In June 2016, the FASB issued ASU No. 2016-13, Financial Instruments - Credit Losses (Topic 326): Measurement of Credit Losses on Financial Instrument ("ASU 2016-13"). This ASU introduces a new model for estimating credit losses for certain types of financial instruments, including loans receivable and net investments in direct financing leases, amongst other financial instruments.  ASU 2016-13 sets forth an "expected credit loss" impairment model to replace the current "incurred loss" method of recognizing credit losses, which is intended to improve financial reporting by requiring timely recording of credit losses on loans and other financial instruments. ASU 2016-13 is effective for fiscal years beginning after December 15, 2019, with early adoption permitted for fiscal years beginning after December 15, 2018. The Company does not expect the adoption of ASU 2016-13 to have a significant impact on its consolidated financial statements.

In February 2016, the FASB issued ASU No. 2016-02, Leases (Topic 842) ("ASU 2016-02"). This ASU primarily provides new guidance for lessees on the accounting treatment of operating leases. Under the new guidance, lessees are

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required to recognize assets and liabilities arising from operating leases on the balance sheet. ASU 2016-02 also aligns lessor accounting with the revenue recognition guidance in Topic 606 of the Accounting Standards Codification. ASU 2016-02 is effective for annual reporting periods beginning after December 15, 2018 and was originally required to be adopted on a modified retrospective basis, meaning the new leasing model will be applied to the earliest year presented in the financial statements and thereafter. However, in July 2018, the FASB issued ASU No. 2018-11, Leases (Topic 842): Targeted Improvements ("ASU 2018-11") which permits companies to apply the transition provisions of the lease accounting standard at its effective date (i.e. comparative financial statements would not be required). The Company intends to apply the new transition option under ASU 2018-11 to its adoption of the new leasing standard.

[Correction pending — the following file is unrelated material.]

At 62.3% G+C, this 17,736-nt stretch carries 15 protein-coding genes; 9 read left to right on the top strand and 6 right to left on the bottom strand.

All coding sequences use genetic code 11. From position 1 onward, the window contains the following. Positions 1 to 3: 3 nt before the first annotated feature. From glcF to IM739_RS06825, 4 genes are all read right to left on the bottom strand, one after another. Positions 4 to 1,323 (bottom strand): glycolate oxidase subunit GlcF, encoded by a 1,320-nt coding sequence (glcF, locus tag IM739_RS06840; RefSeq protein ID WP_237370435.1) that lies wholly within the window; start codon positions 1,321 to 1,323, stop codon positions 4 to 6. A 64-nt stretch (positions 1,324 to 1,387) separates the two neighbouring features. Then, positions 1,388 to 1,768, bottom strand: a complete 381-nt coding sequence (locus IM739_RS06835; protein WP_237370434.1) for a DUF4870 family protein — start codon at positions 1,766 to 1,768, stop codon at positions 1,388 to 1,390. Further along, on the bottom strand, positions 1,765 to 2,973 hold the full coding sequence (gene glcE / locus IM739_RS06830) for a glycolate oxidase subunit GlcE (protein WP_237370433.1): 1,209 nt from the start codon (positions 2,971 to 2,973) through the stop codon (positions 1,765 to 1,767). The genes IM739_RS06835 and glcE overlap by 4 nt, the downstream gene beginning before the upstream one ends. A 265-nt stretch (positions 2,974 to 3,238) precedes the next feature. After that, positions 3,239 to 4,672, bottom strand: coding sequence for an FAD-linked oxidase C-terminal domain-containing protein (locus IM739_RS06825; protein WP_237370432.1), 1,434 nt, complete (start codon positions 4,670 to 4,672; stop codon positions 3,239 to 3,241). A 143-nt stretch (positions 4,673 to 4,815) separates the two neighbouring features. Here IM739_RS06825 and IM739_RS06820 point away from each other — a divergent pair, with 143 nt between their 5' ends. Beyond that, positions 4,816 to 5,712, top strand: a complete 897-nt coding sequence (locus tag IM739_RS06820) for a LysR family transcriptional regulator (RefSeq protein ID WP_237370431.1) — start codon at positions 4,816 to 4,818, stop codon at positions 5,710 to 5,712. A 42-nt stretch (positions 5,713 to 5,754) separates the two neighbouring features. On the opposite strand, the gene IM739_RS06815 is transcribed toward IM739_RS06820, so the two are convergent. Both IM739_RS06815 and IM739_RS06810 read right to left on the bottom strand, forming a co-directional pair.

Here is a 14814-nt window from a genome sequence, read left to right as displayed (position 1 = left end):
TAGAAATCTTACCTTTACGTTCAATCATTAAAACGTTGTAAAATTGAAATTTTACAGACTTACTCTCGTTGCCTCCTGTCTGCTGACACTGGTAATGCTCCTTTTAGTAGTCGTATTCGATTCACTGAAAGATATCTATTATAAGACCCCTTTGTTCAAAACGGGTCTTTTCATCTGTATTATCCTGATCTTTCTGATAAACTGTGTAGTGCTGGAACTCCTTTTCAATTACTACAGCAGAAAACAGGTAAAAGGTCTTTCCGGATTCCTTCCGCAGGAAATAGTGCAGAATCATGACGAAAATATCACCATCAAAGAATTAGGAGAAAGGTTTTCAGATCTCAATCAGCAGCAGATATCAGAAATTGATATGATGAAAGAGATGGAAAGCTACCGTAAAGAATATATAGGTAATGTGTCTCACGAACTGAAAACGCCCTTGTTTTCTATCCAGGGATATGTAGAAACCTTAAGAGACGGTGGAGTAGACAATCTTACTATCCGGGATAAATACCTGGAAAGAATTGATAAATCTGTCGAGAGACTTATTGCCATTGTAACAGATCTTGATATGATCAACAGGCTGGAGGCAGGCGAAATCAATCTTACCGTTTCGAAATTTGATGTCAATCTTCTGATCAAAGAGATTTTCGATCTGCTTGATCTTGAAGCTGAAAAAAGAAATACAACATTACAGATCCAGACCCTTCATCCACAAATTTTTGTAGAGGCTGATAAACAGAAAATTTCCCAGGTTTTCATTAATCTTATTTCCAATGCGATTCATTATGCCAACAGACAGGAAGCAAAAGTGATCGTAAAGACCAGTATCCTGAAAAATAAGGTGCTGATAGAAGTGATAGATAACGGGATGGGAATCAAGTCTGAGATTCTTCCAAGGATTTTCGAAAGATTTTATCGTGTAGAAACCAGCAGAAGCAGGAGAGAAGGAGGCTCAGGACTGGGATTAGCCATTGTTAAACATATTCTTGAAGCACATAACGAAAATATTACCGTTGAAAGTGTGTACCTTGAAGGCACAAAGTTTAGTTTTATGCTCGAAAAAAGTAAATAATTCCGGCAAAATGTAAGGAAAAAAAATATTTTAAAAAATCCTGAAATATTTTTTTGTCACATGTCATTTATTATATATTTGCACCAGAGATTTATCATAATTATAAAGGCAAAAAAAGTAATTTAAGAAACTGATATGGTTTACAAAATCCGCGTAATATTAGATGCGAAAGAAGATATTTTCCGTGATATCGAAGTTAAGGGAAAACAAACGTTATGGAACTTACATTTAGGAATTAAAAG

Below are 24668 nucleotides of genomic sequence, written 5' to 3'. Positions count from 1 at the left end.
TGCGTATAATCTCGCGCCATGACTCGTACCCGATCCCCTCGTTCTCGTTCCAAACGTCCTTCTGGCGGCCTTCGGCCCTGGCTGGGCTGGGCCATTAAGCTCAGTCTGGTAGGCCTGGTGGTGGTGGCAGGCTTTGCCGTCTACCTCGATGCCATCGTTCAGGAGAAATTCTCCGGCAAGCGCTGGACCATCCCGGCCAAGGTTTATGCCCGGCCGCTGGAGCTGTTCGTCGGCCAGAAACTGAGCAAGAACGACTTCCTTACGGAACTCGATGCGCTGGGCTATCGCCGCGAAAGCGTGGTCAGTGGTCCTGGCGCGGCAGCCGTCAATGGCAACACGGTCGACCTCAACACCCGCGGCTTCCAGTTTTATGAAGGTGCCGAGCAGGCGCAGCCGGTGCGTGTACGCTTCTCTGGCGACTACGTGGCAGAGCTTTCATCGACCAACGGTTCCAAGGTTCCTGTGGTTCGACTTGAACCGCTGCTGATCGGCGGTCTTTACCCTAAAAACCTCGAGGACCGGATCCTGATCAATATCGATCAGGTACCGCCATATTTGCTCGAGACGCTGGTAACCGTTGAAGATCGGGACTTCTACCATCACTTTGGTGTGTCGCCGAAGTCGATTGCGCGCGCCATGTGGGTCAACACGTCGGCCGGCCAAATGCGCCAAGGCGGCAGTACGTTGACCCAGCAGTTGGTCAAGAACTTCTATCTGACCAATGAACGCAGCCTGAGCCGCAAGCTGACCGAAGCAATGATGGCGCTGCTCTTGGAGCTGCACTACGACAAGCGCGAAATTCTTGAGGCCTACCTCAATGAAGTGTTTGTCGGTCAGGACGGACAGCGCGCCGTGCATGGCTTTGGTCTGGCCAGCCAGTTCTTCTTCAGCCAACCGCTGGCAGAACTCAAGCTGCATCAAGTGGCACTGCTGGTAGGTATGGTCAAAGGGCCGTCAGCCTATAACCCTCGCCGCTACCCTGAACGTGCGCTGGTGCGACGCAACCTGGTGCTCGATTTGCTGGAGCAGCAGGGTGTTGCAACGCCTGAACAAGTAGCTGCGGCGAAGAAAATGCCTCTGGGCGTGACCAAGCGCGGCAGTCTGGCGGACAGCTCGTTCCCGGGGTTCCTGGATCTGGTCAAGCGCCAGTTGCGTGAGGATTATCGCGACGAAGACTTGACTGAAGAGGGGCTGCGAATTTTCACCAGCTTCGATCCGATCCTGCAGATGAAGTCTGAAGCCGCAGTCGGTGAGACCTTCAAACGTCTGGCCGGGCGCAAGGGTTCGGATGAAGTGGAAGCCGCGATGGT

The Company is evaluating the impact of adopting this new accounting standard on its financial statements but does not expect the adoption of the new guidance to have a significant impact on the accounting treatment of its triple-net tenant leases, which are the primary source of revenue to the Company. Generally speaking, ASU 2016-02 will more significantly impact the accounting for leases in which GLPI is the lessee by requiring the Company to record a right of use asset and lease liability on its consolidated balance sheets for these leases. Although the Company has made significant strides in the implementation of ASU 2016-02, due to the recent transactions described in Note 1 to the condensed consolidated financial statements, which resulted in the Company's entry into a number of new ground leases and the uncertainty surrounding borrowing rates at January 1, 2019, the Company is still evaluating the final dollar impact of adopting the new leasing standard.

4.              Summary of Significant Accounting Policies
 
Fair Value of Financial Instruments